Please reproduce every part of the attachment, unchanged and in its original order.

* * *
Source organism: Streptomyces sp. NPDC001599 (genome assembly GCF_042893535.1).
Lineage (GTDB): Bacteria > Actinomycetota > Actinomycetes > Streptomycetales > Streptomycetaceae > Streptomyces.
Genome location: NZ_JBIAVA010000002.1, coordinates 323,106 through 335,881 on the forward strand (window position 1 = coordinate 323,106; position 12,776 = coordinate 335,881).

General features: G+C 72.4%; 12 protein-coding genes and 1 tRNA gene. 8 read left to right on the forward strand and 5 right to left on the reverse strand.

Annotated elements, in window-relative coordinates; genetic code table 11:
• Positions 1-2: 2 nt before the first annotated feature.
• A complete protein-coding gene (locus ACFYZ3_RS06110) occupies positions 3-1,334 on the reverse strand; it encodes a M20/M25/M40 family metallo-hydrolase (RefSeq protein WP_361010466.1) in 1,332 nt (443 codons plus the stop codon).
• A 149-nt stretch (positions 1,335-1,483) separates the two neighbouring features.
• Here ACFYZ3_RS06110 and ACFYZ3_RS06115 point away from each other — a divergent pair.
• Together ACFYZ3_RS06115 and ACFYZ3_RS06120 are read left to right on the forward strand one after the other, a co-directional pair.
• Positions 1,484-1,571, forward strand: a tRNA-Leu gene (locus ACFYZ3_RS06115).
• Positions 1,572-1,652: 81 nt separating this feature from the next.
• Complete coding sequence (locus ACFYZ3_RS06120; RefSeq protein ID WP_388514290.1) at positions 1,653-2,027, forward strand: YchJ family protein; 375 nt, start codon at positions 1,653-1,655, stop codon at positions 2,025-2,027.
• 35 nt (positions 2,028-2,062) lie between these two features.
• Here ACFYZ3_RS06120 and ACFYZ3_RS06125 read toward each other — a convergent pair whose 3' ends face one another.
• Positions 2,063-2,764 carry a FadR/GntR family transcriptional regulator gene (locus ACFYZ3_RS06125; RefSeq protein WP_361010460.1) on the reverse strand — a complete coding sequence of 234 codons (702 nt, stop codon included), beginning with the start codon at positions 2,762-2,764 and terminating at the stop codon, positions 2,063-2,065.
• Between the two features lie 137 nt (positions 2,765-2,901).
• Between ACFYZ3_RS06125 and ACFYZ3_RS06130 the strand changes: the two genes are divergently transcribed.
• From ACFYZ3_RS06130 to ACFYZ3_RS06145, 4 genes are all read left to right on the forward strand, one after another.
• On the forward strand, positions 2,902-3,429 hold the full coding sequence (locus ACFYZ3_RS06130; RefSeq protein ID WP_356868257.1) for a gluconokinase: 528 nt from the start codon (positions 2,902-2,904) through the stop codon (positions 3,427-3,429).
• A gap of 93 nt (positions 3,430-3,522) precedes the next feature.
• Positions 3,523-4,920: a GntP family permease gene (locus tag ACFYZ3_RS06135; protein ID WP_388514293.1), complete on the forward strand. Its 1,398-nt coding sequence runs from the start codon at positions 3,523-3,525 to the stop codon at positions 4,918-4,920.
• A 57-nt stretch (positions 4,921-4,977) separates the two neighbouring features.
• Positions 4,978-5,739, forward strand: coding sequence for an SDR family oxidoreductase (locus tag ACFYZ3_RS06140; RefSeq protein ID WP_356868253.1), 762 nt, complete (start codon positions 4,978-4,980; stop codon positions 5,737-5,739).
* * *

Source organism: Streptomyces sp. NPDC001599 (genome assembly GCF_042893535.1).
Lineage (GTDB): Bacteria > Actinomycetota > Actinomycetes > Streptomycetales > Streptomycetaceae > Streptomyces.
Genome location: NZ_JBIAVA010000002.1, coordinates 323,106 through 335,881 on the forward strand (window position 1 = coordinate 323,106; position 12,776 = coordinate 335,881).

General features: G+C 72.4%; 12 protein-coding genes and 1 tRNA gene. 8 read left to right on the forward strand and 5 right to left on the reverse strand.

Annotated elements, in window-relative coordinates; genetic code table 11:
• Positions 1-2: 2 nt before the first annotated feature.
• A complete protein-coding gene (locus ACFYZ3_RS06110) occupies positions 3-1,334 on the reverse strand; it encodes a M20/M25/M40 family metallo-hydrolase (RefSeq protein WP_361010466.1) in 1,332 nt (443 codons plus the stop codon).
• A 149-nt stretch (positions 1,335-1,483) separates the two neighbouring features.
• Here ACFYZ3_RS06110 and ACFYZ3_RS06115 point away from each other — a divergent pair.
• Together ACFYZ3_RS06115 and ACFYZ3_RS06120 are read left to right on the forward strand one after the other, a co-directional pair.
• Positions 1,484-1,571, forward strand: a tRNA-Leu gene (locus ACFYZ3_RS06115).
• Positions 1,572-1,652: 81 nt separating this feature from the next.
• Complete coding sequence (locus ACFYZ3_RS06120; RefSeq protein ID WP_388514290.1) at positions 1,653-2,027, forward strand: YchJ family protein; 375 nt, start codon at positions 1,653-1,655, stop codon at positions 2,025-2,027.
• 35 nt (positions 2,028-2,062) lie between these two features.
• Here ACFYZ3_RS06120 and ACFYZ3_RS06125 read toward each other — a convergent pair whose 3' ends face one another.
• Positions 2,063-2,764 carry a FadR/GntR family transcriptional regulator gene (locus ACFYZ3_RS06125; RefSeq protein WP_361010460.1) on the reverse strand — a complete coding sequence of 234 codons (702 nt, stop codon included), beginning with the start codon at positions 2,762-2,764 and terminating at the stop codon, positions 2,063-2,065.
• Between the two features lie 137 nt (positions 2,765-2,901).
• Between ACFYZ3_RS06125 and ACFYZ3_RS06130 the strand changes: the two genes are divergently transcribed.
• From ACFYZ3_RS06130 to ACFYZ3_RS06145, 4 genes are all read left to right on the forward strand, one after another.
• On the forward strand, positions 2,902-3,429 hold the full coding sequence (locus ACFYZ3_RS06130; RefSeq protein ID WP_356868257.1) for a gluconokinase: 528 nt from the start codon (positions 2,902-2,904) through the stop codon (positions 3,427-3,429).
• A gap of 93 nt (positions 3,430-3,522) precedes the next feature.
• Positions 3,523-4,920: a GntP family permease gene (locus tag ACFYZ3_RS06135; protein ID WP_388514293.1), complete on the forward strand. Its 1,398-nt coding sequence runs from the start codon at positions 3,523-3,525 to the stop codon at positions 4,918-4,920.
• A 57-nt stretch (positions 4,921-4,977) separates the two neighbouring features.
• Positions 4,978-5,739, forward strand: coding sequence for an SDR family oxidoreductase (locus tag ACFYZ3_RS06140; RefSeq protein ID WP_356868253.1), 762 nt, complete (start codon positions 4,978-4,980; stop codon positions 5,737-5,739).